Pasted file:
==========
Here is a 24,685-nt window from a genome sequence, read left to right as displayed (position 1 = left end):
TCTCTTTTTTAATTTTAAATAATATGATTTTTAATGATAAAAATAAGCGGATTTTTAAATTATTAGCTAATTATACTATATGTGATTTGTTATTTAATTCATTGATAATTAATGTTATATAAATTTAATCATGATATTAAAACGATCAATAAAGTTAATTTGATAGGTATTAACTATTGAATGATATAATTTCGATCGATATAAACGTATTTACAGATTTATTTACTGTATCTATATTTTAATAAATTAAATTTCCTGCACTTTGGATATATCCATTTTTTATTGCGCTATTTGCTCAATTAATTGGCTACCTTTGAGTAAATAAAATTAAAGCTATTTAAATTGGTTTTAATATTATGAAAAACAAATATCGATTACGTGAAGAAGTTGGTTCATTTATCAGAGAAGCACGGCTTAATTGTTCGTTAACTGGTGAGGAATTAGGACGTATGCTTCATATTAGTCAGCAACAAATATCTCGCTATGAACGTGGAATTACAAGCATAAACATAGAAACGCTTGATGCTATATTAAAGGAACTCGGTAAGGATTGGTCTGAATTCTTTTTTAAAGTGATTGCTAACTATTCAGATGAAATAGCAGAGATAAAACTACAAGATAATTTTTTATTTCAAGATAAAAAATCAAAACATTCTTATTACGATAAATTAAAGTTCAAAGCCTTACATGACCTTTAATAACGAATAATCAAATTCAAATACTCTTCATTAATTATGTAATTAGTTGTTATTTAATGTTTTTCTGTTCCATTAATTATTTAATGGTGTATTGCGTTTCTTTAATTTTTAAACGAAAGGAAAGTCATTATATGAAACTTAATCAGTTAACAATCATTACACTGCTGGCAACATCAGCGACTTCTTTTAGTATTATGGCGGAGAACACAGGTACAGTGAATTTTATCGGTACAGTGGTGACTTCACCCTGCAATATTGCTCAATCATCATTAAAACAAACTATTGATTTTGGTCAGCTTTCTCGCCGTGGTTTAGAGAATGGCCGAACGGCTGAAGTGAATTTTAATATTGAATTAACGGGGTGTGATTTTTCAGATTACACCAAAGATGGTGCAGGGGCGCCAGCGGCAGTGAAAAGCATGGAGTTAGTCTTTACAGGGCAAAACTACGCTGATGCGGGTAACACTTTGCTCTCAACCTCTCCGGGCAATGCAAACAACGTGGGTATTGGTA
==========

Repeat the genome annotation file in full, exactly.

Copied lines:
Here is a 24,685-nt window from a genome sequence, read left to right as displayed (position 1 = left end):
TCTCTTTTTTAATTTTAAATAATATGATTTTTAATGATAAAAATAAGCGGATTTTTAAATTATTAGCTAATTATACTATATGTGATTTGTTATTTAATTCATTGATAATTAATGTTATATAAATTTAATCATGATATTAAAACGATCAATAAAGTTAATTTGATAGGTATTAACTATTGAATGATATAATTTCGATCGATATAAACGTATTTACAGATTTATTTACTGTATCTATATTTTAATAAATTAAATTTCCTGCACTTTGGATATATCCATTTTTTATTGCGCTATTTGCTCAATTAATTGGCTACCTTTGAGTAAATAAAATTAAAGCTATTTAAATTGGTTTTAATATTATGAAAAACAAATATCGATTACGTGAAGAAGTTGGTTCATTTATCAGAGAAGCACGGCTTAATTGTTCGTTAACTGGTGAGGAATTAGGACGTATGCTTCATATTAGTCAGCAACAAATATCTCGCTATGAACGTGGAATTACAAGCATAAACATAGAAACGCTTGATGCTATATTAAAGGAACTCGGTAAGGATTGGTCTGAATTCTTTTTTAAAGTGATTGCTAACTATTCAGATGAAATAGCAGAGATAAAACTACAAGATAATTTTTTATTTCAAGATAAAAAATCAAAACATTCTTATTACGATAAATTAAAGTTCAAAGCCTTACATGACCTTTAATAACGAATAATCAAATTCAAATACTCTTCATTAATTATGTAATTAGTTGTTATTTAATGTTTTTCTGTTCCATTAATTATTTAATGGTGTATTGCGTTTCTTTAATTTTTAAACGAAAGGAAAGTCATTATATGAAACTTAATCAGTTAACAATCATTACACTGCTGGCAACATCAGCGACTTCTTTTAGTATTATGGCGGAGAACACAGGTACAGTGAATTTTATCGGTACAGTGGTGACTTCACCCTGCAATATTGCTCAATCATCATTAAAACAAACTATTGATTTTGGTCAGCTTTCTCGCCGTGGTTTAGAGAATGGCCGAACGGCTGAAGTGAATTTTAATATTGAATTAACGGGGTGTGATTTTTCAGATTACACCAAAGATGGTGCAGGGGCGCCAGCGGCAGTGAAAAGCATGGAGTTAGTCTTTACAGGGCAAAACTACGCTGATGCGGGTAACACTTTGCTCTCAACCTCTCCGGGCAATGCAAACAACGTGGGTATTGGTA